Everybody dies eventually. Even if you manage to avoid bear attacks or grievous bodily harm, something in your own body will go wrong sooner or later. Usually later though, since age is the single biggest risk factor for disease. Strangely, we don't really understand why our bodies deteriorate as we age, and so we don't know how to prevent it, but there are a few scientists who think they know how to stop the relentless march of time, and they figured it out by accident.
The researchers in question were studying why some cells in our bodies become cancerous. They believed turning off a gene called BubR1 could be the culprit, so they genetically engineered mice with BubR1 deactivated. But the mice didn't develop tumors as expected. Instead they aged rapidly, and by the time they were just three months old they had thinning hair and cataracts. The mice lost weight, developed heart problems, and died much earlier than normal. When the scientists examined their bodies, they noticed that the mice had accumulated a particular type of cell called "senescent cells."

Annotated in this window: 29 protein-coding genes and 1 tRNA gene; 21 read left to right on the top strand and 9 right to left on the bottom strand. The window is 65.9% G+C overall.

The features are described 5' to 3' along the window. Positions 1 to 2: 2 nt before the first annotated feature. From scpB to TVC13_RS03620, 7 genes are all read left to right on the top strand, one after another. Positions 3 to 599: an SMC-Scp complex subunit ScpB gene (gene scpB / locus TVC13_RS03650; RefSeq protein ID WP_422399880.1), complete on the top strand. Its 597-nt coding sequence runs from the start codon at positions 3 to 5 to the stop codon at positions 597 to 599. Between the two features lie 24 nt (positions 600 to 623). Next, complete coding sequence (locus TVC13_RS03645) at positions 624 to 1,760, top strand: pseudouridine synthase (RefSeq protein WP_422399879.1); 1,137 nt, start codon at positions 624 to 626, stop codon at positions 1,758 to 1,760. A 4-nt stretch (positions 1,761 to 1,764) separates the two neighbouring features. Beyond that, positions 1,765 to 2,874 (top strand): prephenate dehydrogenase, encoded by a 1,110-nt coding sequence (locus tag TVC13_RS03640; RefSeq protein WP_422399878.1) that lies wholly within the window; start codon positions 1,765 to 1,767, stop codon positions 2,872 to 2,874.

Senescent cells were once healthy normal cells, but they've been damaged or their DNA has mutated. To avoid passing that damage onto their daughter cells, they stop replicating and start putting out signals for the immune system to come and clean them up. They're not exactly dead, but they're not doing anything either. If the immune system cleans up these cells, it's no big deal, but it appears that over time, the immune system stops responding and the senescent cells build up.